Subject(s)
COVID-19/virology , Influenza, Human/virology , Orthomyxoviridae/physiology , SARS-CoV-2/physiology , Adolescent , Adult , Aged , COVID-19/diagnostic imaging , COVID-19/mortality , Child , Child, Preschool , Female , Humans , Influenza, Human/diagnostic imaging , Influenza, Human/mortality , Male , Middle Aged , Orthomyxoviridae/genetics , SARS-CoV-2/genetics , Young Adult
19.
J Infect Dis ; 223(5): 765-774, 2021 03 03.
Article in English | MEDLINE | ID: covidwho-1117036

ABSTRACT

BACKGROUND: Pandemic coronavirus disease 2019 (COVID-19) disease represents a challenge for healthcare structures. The molecular confirmation of samples from infected individuals is crucial and therefore guides public health decision making. Clusters and possibly increased diffuse transmission could occur in the context of the next influenza season. For this reason, a diagnostic test able to discriminate severe acute respiratory syndrome coronavirus 2 (SARS-CoV-2) from influenza viruses is urgently needed. METHODS: A multiplex real-time reverse-transcription polymerase chain reaction (PCR) assay was assessed using 1 laboratory protocol with different real-time PCR instruments. Overall, 1000 clinical samples (600 from samples SARS-CoV-2-infected patients, 200 samples from influenza-infected patients, and 200 negative samples) were analyzed. RESULTS: The assay developed was able to detect and discriminate each virus target and to intercept coinfections. The limit of quantification of each assay ranged between 5 and 10 genomic copy numbers, with a cutoff value of 37.7 and 37.8 for influenza and SARS-CoV-2 viruses, respectively. Only 2 influenza coinfections were detected in COVID-19 samples. CONCLUSIONS: This study suggests that multiplex assay is a rapid, valid, and accurate method for the detection of SARS-CoV-2 and influenza viruses in clinical samples. The test may be an important diagnostic tool for both diagnostic and surveillance purposes during the seasonal influenza activity period.


Subject(s)
COVID-19/diagnosis , Influenza, Human/diagnosis , Orthomyxoviridae/isolation & purification , SARS-CoV-2/isolation & purification , Area Under Curve , COVID-19/complications , COVID-19/epidemiology , Diagnosis, Differential , Humans , Influenza, Human/complications , Influenza, Human/epidemiology , Multiplex Polymerase Chain Reaction , Orthomyxoviridae/genetics , RNA, Viral/isolation & purification , ROC Curve , Reproducibility of Results , SARS-CoV-2/genetics , Seasons , Sensitivity and Specificity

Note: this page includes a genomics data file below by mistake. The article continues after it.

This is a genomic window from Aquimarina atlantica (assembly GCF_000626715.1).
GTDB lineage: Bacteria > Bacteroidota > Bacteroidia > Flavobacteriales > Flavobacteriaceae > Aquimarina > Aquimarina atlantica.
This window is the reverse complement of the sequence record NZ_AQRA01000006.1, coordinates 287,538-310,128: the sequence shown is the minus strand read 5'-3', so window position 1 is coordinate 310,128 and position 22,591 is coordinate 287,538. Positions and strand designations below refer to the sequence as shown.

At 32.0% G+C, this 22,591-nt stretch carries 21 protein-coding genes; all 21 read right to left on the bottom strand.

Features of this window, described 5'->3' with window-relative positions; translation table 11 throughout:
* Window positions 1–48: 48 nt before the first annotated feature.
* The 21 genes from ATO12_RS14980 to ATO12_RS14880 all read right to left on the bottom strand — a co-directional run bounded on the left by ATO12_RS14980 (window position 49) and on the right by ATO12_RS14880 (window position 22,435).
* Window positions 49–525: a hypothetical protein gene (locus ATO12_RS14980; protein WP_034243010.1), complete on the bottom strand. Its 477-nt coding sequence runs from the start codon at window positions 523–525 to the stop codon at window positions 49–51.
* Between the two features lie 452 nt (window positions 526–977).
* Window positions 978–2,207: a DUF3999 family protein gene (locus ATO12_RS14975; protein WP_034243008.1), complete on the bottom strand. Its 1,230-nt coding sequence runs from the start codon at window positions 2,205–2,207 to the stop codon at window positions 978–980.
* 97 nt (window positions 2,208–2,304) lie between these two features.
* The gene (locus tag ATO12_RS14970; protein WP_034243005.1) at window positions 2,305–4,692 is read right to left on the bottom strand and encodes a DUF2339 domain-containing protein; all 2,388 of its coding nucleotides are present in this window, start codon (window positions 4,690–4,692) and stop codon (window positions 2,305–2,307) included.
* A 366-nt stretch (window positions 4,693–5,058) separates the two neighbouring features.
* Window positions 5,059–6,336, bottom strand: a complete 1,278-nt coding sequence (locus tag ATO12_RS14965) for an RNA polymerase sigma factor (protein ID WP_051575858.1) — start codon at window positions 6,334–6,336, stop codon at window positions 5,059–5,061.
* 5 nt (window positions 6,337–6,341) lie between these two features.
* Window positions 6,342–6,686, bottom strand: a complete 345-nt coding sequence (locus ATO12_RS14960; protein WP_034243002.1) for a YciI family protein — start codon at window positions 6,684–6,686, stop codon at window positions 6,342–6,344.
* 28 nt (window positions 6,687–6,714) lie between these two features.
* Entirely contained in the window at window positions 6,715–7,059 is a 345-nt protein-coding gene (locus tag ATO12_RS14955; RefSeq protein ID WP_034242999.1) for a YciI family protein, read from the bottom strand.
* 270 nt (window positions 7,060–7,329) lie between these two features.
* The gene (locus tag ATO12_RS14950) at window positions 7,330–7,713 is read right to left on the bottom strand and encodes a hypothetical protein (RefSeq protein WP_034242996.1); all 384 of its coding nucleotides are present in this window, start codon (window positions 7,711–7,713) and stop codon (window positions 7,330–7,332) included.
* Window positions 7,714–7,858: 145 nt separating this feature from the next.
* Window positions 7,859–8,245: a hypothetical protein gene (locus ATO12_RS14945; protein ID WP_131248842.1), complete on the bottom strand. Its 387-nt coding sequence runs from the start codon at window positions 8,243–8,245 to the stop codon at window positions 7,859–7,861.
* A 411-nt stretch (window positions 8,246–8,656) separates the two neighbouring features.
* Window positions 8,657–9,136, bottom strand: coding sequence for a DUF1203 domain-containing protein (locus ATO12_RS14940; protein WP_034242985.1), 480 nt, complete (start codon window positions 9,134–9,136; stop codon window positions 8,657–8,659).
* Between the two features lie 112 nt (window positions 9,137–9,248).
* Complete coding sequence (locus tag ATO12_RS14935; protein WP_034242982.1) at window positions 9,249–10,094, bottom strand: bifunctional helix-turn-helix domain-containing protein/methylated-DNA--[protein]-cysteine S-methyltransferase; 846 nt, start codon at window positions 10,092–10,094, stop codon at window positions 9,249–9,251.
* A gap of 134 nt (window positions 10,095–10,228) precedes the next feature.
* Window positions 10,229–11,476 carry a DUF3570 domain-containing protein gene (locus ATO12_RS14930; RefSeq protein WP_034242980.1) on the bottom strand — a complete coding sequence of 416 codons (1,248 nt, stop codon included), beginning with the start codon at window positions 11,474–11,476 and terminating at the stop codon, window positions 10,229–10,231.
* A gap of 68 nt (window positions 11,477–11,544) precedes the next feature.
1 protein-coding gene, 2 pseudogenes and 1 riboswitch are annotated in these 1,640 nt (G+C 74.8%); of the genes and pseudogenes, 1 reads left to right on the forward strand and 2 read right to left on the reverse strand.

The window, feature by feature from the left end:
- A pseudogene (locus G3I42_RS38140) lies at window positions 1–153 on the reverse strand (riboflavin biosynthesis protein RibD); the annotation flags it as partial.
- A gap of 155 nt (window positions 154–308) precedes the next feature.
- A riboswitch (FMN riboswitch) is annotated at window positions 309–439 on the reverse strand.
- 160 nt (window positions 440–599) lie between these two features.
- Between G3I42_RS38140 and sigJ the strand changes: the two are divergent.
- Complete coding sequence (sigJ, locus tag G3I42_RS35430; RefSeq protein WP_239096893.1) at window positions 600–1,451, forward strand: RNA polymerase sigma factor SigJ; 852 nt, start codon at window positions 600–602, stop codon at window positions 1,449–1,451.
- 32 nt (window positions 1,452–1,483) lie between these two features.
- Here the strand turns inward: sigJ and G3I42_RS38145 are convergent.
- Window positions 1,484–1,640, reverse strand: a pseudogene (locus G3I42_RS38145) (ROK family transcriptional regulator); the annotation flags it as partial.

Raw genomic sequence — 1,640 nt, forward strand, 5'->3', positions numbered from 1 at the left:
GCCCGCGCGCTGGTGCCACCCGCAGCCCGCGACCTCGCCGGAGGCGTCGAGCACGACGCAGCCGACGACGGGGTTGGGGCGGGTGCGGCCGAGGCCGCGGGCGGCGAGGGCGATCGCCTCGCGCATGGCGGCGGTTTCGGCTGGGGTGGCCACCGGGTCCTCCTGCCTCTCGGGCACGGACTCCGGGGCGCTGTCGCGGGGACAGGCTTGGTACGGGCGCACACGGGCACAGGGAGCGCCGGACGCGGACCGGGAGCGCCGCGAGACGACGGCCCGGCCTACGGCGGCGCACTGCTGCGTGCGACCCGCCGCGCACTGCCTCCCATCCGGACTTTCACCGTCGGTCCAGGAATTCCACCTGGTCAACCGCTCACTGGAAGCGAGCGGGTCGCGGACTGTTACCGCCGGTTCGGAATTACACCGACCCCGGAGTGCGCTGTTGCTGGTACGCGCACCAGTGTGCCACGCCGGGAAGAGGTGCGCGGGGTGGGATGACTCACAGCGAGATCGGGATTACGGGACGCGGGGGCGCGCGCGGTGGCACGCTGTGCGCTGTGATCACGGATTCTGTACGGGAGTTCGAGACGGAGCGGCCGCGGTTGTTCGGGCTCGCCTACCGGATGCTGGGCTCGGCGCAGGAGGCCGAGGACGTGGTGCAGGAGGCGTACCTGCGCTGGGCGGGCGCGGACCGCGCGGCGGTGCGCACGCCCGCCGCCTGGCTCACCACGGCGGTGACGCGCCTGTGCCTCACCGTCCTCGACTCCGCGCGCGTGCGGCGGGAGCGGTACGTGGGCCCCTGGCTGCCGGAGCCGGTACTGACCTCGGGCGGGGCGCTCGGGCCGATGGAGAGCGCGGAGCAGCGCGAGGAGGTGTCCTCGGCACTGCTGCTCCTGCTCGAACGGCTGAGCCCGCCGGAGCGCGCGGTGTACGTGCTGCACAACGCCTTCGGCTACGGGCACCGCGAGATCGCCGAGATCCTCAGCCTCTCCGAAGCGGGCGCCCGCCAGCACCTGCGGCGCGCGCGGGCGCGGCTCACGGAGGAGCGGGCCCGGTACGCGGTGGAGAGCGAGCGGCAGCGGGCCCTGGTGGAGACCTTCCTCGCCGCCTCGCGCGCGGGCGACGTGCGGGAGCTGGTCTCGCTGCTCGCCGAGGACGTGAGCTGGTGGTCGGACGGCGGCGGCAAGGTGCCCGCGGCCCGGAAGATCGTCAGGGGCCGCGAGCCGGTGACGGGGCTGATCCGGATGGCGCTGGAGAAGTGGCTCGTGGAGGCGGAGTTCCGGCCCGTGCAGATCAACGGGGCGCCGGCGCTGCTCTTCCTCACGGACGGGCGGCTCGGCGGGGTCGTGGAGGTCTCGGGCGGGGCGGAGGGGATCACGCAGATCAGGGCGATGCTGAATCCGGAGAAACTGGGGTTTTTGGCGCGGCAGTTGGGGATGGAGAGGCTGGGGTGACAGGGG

20.
PLoS One ; 15(12): e0243735, 2020.
Article in English | MEDLINE | ID: covidwho-1067396

ABSTRACT

INTRODUCTION: Wheezing is a major problem in children, and respiratory viruses are often believed to be the causative agent. While molecular detection tools enable identification of respiratory viruses in wheezing children, it remains unclear if and how these viruses are associated with wheezing. The objective of this systematic review is to clarify the prevalence of different respiratory viruses in children with wheezing. METHODS: We performed an electronic in Pubmed and Global Index Medicus on 01 July 2019 and manual search. We performed search of studies that have detected common respiratory viruses in children ≤18 years with wheezing. We included only studies using polymerase chain reaction (PCR) assays. Study data were extracted and the quality of articles assessed. We conducted sensitivity, subgroup, publication bias, and heterogeneity analyses using a random effects model. RESULTS: The systematic review included 33 studies. Rhinovirus, with a prevalence of 35.6% (95% CI 24.6-47.3, I2 98.4%), and respiratory syncytial virus, at 31.0% (95% CI 19.9-43.3, I2 96.4%), were the most common viruses detected. The prevalence of other respiratory viruses was as follows: human bocavirus 8.1% (95% CI 5.3-11.3, I2 84.6%), human adenovirus 7.7% (95% CI 2.6-15.0, I2 91.0%), influenza virus6.5% (95% CI 2.2-12.6, I2 92.4%), human metapneumovirus5.8% (95% CI 3.4-8.8, I2 89.0%), enterovirus 4.3% (95% CI 0.1-12.9, I2 96.2%), human parainfluenza virus 3.8% (95% CI 1.5-6.9, I2 79.1%), and human coronavirus 2.2% (95% CI 0.6-4.4, I2 79.4%). CONCLUSIONS: Our results suggest that rhinovirus and respiratory syncytial virus may contribute to the etiology of wheezing in children. While the clinical implications of molecular detection of respiratory viruses remains an interesting question, this study helps to illuminate the potential of role respiratory viruses in pediatric wheezing. REVIEW REGISTRATION: PROSPERO, CRD42018115128.


Subject(s)
Respiratory Sounds/etiology , Respiratory Sounds/genetics , Respiratory Tract Infections/diagnosis , Bocavirus/genetics , Bocavirus/isolation & purification , Bocavirus/pathogenicity , Child , Child, Preschool , Coronavirus/isolation & purification , Coronavirus/pathogenicity , Humans , Orthomyxoviridae/genetics , Orthomyxoviridae/isolation & purification , Orthomyxoviridae/pathogenicity , Parainfluenza Virus 1, Human/genetics , Parainfluenza Virus 1, Human/isolation & purification , Parainfluenza Virus 1, Human/pathogenicity , Polymerase Chain Reaction , Respiratory Sounds/physiopathology , Respiratory System/pathology , Respiratory System/virology , Respiratory Tract Infections/genetics , Respiratory Tract Infections/virology